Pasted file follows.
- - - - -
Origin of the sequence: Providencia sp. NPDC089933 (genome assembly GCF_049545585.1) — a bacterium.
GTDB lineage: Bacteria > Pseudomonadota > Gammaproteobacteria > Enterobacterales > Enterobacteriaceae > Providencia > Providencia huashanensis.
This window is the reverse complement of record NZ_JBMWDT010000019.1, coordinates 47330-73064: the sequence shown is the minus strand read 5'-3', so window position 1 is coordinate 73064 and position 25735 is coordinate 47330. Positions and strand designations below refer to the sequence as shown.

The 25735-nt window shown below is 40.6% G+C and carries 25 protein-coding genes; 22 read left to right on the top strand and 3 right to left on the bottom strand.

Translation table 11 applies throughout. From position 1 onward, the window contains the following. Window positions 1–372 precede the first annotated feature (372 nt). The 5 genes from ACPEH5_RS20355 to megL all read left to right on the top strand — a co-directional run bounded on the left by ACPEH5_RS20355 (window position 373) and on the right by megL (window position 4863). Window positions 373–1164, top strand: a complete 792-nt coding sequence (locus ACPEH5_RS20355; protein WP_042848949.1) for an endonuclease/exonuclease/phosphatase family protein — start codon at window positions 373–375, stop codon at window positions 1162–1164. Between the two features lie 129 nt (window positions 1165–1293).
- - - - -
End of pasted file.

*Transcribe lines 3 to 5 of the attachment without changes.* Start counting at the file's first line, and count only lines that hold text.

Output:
This window is the reverse complement of record NZ_JBMWDT010000019.1, coordinates 47330-73064: the sequence shown is the minus strand read 5'-3', so window position 1 is coordinate 73064 and position 25735 is coordinate 47330. Positions and strand designations below refer to the sequence as shown.

The 25735-nt window shown below is 40.6% G+C and carries 25 protein-coding genes; 22 read left to right on the top strand and 3 right to left on the bottom strand.

Translation table 11 applies throughout. From position 1 onward, the window contains the following. Window positions 1–372 precede the first annotated feature (372 nt). The 5 genes from ACPEH5_RS20355 to megL all read left to right on the top strand — a co-directional run bounded on the left by ACPEH5_RS20355 (window position 373) and on the right by megL (window position 4863). Window positions 373–1164, top strand: a complete 792-nt coding sequence (locus ACPEH5_RS20355; protein WP_042848949.1) for an endonuclease/exonuclease/phosphatase family protein — start codon at window positions 373–375, stop codon at window positions 1162–1164. Between the two features lie 129 nt (window positions 1165–1293).